Delhi

I feel sorry for my grave and dull tone, but that’s how I have always felt about this estranged land. I have been staying in Delhi for about a decade now but still every other day I feel myself like a complete stranger to the city. Out on the streets I feel like a traveller with lands unseen to explore, men, strange and unknown, to meet, adventures, hitherto unexperienced to seek and new horizons to unfurl. Years back when I first appeared here with an intention to shape myself as a man, I travelled around the city, to help myself make my both ends meet, with the public buses from DTC, in those crammed boxes on wheels, to be boarded from massively crowded stops, with beggars begging, hawkers yelling, men puffing off smoke and spitting pan-masala, and rowdies, wearing long hair and slim fit jeans, ogling and jibing at the pretty young women waiting for the buses. But now things have changed, both for me and for city itself. It’s been quite a time I have boarded one of those crowded buses, that seemed never to fill up.

Today, I mostly commute by what is supposed to be the lifeline of this amazing city, the Metro. They say it is one of the most sophisticated rail transit systems in Asia, even better than its Japanese counterpart, The Bullet Train. So unlike the crowded stops, with infuriating summer sun, pouring rain-clouds, and chilly breezing winters, you board in the vehicle at one of those built and maintained establishments, where you buy tickets in the form of small magnetic disks(the smarter masses prefer cards with prepaid value so to prevent being in queues) and check in to register the source of your journey by passing through automated pass-ways that open up to allow the passage for a single mortal, on the ticket being touched at the designated spot. Most stations would have escalators, moving or still, supposed to ease you reach the point where the train stops just at your face, the doors open up out of the blues just like you would have heard in those childhood fables of Alibaba and the forty thieves, without even one uttering those magical words.The insides are lovely,clad in off white walls, with all sorts of references to public education about hazards of smoking, symptoms of anaemia, eradication of polio, planting of trees, prevention of AIDS, use of condoms, birth control and everything else the Delhi outside of Metro is concerned about.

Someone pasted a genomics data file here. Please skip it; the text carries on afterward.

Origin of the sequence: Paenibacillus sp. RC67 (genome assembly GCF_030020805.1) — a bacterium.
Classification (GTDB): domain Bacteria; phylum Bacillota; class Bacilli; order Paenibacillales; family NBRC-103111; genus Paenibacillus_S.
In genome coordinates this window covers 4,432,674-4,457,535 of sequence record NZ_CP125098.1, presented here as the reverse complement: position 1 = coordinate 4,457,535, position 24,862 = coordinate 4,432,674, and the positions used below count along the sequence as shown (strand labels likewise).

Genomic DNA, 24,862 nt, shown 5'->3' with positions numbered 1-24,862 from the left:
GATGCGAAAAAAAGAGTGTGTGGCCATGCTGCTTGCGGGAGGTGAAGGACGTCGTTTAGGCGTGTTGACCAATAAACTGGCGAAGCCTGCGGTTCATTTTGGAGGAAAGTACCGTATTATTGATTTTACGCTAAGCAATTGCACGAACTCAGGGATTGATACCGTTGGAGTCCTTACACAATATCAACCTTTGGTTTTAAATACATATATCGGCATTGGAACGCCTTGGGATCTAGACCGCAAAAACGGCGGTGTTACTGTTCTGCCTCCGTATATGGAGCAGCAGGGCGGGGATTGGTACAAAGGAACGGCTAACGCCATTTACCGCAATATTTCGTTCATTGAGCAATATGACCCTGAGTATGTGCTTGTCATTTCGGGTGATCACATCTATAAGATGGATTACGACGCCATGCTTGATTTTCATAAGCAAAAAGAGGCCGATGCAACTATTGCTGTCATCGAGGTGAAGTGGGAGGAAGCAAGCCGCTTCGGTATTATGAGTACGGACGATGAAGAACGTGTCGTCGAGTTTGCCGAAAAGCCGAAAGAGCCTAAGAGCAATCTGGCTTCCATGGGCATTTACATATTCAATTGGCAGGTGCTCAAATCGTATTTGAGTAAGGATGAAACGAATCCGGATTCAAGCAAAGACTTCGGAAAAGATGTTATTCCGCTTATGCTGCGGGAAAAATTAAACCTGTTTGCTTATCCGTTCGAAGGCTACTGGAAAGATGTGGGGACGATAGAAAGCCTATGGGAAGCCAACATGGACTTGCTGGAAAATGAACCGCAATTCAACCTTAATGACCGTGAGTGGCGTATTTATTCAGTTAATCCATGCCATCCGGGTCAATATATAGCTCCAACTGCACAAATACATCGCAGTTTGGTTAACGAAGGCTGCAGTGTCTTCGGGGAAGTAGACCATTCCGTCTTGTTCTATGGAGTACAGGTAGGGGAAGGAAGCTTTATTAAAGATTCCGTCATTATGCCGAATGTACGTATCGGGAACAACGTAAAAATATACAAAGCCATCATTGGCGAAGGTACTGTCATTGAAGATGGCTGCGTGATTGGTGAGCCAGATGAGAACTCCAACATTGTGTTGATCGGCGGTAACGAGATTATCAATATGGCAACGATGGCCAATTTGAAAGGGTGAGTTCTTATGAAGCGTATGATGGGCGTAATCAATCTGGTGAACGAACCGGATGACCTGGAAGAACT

Each car, they call it a car but it best describes a bogie in a traditional railway, has long benches of metal lying opposite to each other, with a few seats reserved either for ladies, senior citizens and the disabled. Above each of the doors, that open and close automatically at the stations, is given a diagrammatic representation of the transit line with the passed over stations lit up in red, the upcoming blinking, and the last again lit up in green. So informative!. Every now and then announcements are made both in male and female voices, alternating in English and Hindi about the upcoming stations and the general conduct to be followed inside the train and station premises, not to forget the attention to possibility of a punishment in case of a violation. Besides the long benches, there are two pairs of two seat benches at both the corners of the car, opposite to each other. Often you would find there love birds chirping and fondling each other, trying to take advantage of the corner, hoping to hide themselves from the gaze of fellow men and women. But things worth hiding are always seen. If you preferred to move your eyes around you would easily spot young boys, devoid of pleasure as yet, staring them like hungry dogs at a piece of flesh, or the occasional aunt, who would alternate having a glimpse and making a vow not to look again at the heinous deeds performed, possibly grieved by the diminishing sense of values, impact of westernisation, internet, mobile phones, social media, the metro itself and everything that didn’t exist in their time, may be the opportunity. Every train has one car, the first in the moving direction, reserved exclusively for the women, and the announcements, as I mentioned, would keep warning about men entering it being punishable. This is something Delhi Metro introduced keeping in mind the security of women, though the number of rapes reported have been on a constant rise. Not sure if it protects the women but it surely diminishes the probability of an accidental fling for youngsters like me.

To be continued…

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